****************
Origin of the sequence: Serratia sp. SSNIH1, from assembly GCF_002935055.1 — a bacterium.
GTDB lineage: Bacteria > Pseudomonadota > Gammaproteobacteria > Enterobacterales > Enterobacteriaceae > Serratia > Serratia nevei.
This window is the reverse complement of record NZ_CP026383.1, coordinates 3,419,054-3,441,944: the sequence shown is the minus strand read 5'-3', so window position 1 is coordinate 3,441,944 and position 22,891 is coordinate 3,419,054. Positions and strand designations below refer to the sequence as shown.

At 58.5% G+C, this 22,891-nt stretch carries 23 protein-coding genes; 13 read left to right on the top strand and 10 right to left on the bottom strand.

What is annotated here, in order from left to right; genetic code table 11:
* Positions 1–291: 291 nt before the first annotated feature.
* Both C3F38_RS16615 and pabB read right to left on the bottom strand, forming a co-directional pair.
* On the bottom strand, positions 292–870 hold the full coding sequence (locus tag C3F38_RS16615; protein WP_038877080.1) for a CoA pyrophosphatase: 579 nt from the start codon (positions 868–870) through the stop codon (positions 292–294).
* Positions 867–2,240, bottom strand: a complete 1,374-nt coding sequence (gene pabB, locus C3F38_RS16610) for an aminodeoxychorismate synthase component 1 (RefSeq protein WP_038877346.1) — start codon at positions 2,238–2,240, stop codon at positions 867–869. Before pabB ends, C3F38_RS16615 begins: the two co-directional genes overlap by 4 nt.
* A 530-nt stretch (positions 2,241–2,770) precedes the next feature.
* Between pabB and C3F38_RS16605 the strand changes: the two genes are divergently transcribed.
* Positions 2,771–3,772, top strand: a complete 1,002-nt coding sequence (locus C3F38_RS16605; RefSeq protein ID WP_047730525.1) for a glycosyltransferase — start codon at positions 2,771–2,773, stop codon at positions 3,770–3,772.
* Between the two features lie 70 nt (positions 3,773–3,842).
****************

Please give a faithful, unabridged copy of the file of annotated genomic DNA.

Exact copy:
Origin of the sequence: Serratia sp. SSNIH1, from assembly GCF_002935055.1 — a bacterium.
GTDB lineage: Bacteria > Pseudomonadota > Gammaproteobacteria > Enterobacterales > Enterobacteriaceae > Serratia > Serratia nevei.
This window is the reverse complement of record NZ_CP026383.1, coordinates 3,419,054-3,441,944: the sequence shown is the minus strand read 5'-3', so window position 1 is coordinate 3,441,944 and position 22,891 is coordinate 3,419,054. Positions and strand designations below refer to the sequence as shown.

At 58.5% G+C, this 22,891-nt stretch carries 23 protein-coding genes; 13 read left to right on the top strand and 10 right to left on the bottom strand.

What is annotated here, in order from left to right; genetic code table 11:
* Positions 1–291: 291 nt before the first annotated feature.
* Both C3F38_RS16615 and pabB read right to left on the bottom strand, forming a co-directional pair.
* On the bottom strand, positions 292–870 hold the full coding sequence (locus tag C3F38_RS16615; protein WP_038877080.1) for a CoA pyrophosphatase: 579 nt from the start codon (positions 868–870) through the stop codon (positions 292–294).
* Positions 867–2,240, bottom strand: a complete 1,374-nt coding sequence (gene pabB, locus C3F38_RS16610) for an aminodeoxychorismate synthase component 1 (RefSeq protein WP_038877346.1) — start codon at positions 2,238–2,240, stop codon at positions 867–869. Before pabB ends, C3F38_RS16615 begins: the two co-directional genes overlap by 4 nt.
* A 530-nt stretch (positions 2,241–2,770) precedes the next feature.
* Between pabB and C3F38_RS16605 the strand changes: the two genes are divergently transcribed.
* Positions 2,771–3,772, top strand: a complete 1,002-nt coding sequence (locus C3F38_RS16605; RefSeq protein ID WP_047730525.1) for a glycosyltransferase — start codon at positions 2,771–2,773, stop codon at positions 3,770–3,772.
* Between the two features lie 70 nt (positions 3,773–3,842).